In the 20th century, Chinook Jargon entered a slow decline. As late as the 1940s, native speakers were still being born in Tiller, Oregon, but by 1962 the Summer Institute of Linguistics (SIL) estimated that only 100 speakers were left. In the 2000s, Lane Community College in Eugene, Oregon started a three-semester university program teaching Chinook Jargon The 2010 United States Census recorded 640 native speakers.
There is some controversy about the origin of the Jargon, but the consensus is that the pidgin peaked in use during the 19th century. During this era, many dictionaries were published to help settlers interact with the First Nations people living in the Pacific Northwest. Local settler families exchanged communiqués that were stylishly composed entirely in "the Chinook." Many residents of the British Columbia city of Vancouver spoke Chinook Jargon as their first language, even using it at home in preference to English. Among the first Europeans to use Chinook Jargon were traders, trappers, voyageurs, coureurs des bois, and Catholic missionaries.
The Jargon is influenced by individuals' accents and terms from their native languages; as Kanakas married into First Nations and non-native families, their particular mode of the Jargon is believed to have contained Hawaiian words or Hawaiian styles of pronunciation. In some areas, the adoption of further non-aboriginal words has been observed. Chinook Jargon naturally became the first language in multiracial households and in multiethnic work environments such as canneries and logging camps and ranches, where it remained the language of the workplace well into the middle of the 20th century. During the Gold Rush, Chinook Jargon was used in British Columbia at first by gold prospectors and Royal Engineers; then as industry developed, Chinook Jargon was often used by cannery workers, hop pickers, loggers, fishermen, and ranchers of diverse ethnic backgrounds. It is possible that, at one point, the population of British Columbia spoke Chinook Jargon more than any other language, even English. Historian Jane Barman wrote,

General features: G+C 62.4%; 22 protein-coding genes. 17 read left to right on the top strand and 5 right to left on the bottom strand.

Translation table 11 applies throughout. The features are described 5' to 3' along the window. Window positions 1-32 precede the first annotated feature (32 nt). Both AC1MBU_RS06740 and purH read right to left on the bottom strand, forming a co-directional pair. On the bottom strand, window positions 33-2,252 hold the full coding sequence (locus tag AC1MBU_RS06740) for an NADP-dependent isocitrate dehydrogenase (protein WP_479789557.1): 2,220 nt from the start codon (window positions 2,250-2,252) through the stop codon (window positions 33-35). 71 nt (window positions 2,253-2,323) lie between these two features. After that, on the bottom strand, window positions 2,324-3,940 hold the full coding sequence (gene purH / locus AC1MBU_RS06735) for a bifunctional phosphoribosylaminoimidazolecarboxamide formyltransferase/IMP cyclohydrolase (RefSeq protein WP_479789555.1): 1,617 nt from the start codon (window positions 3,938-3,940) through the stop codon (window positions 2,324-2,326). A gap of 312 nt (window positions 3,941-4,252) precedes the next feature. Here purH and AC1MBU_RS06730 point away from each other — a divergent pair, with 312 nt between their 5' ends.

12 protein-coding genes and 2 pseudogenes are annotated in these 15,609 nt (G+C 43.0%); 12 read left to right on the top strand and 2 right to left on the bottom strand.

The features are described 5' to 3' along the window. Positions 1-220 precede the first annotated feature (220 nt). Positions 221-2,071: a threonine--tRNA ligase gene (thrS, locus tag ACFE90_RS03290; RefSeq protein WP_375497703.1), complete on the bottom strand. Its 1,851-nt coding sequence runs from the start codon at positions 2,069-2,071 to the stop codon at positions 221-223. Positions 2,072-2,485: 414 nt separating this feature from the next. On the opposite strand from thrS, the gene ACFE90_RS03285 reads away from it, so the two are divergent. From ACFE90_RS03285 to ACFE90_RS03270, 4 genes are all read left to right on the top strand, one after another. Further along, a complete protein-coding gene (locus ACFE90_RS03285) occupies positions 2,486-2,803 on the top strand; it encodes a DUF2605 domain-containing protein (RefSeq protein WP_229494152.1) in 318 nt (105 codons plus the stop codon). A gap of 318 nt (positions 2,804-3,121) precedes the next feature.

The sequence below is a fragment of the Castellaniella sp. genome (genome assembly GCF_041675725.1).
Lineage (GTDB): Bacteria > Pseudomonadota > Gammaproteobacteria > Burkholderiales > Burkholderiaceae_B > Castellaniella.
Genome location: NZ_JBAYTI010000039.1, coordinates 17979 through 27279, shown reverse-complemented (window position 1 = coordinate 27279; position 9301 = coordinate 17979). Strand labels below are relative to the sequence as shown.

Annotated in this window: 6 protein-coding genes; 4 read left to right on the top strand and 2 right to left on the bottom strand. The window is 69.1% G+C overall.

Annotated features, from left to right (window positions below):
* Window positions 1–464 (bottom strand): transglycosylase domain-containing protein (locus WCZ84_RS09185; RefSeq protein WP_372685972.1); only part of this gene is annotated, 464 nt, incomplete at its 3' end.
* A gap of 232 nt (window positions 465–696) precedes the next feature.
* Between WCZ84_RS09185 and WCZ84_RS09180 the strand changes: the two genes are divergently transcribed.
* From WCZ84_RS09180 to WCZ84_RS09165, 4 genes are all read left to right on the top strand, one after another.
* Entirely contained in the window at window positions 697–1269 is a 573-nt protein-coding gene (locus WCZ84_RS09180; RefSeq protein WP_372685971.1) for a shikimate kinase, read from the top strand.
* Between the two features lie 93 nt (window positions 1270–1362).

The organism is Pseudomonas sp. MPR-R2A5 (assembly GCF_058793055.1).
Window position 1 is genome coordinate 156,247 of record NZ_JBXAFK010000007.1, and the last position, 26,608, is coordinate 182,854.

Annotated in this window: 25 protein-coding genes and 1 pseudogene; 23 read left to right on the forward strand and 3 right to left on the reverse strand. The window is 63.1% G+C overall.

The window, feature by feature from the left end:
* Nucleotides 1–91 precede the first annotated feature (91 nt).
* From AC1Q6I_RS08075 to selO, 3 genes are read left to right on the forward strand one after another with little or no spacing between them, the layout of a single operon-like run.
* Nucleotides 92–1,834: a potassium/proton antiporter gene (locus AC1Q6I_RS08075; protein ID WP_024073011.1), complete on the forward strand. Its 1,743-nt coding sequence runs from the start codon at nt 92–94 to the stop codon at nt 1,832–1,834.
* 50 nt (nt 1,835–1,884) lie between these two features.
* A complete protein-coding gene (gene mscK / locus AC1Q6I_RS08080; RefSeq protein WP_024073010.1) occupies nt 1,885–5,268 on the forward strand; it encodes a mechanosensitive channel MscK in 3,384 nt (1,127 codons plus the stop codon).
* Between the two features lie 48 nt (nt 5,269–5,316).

The persistence of everyday relationships between Natives and Europeans is embodied in Chinook. Emerging out of early contact and the fur trade, the Chinook jargon possesses at most 700 words derived in approximately equal proportions from the powerful Chinook Indians of the lower Columbia, from the Nootka people of Vancouver Island, and from French and English... jargon provided 'an important vehicle of communication for trading & ordinary purposes.' James Douglas often spoke in Chinook when addressing Native people, a local Indian then translating his words into the local tongue. Bishop George Hills and other early Anglican clerics did the same when preaching. Chinook was the language of instruction in the school for Indian children that Hills established near Victoria in 1860.
A miner whiling away the winter of 1858 in Victoria wrote his parents that he was passing the time 'studying the Chinook Jargon and can now converse with the Indians.' A beginning clerk in the Granville general store in 1884 was handed a Chinook dictionary, his pronunciation 'in the second language of the area' being repeatedly corrected by his employer. Again, the purchasing power of Aboriginal men, women, and families is underlined...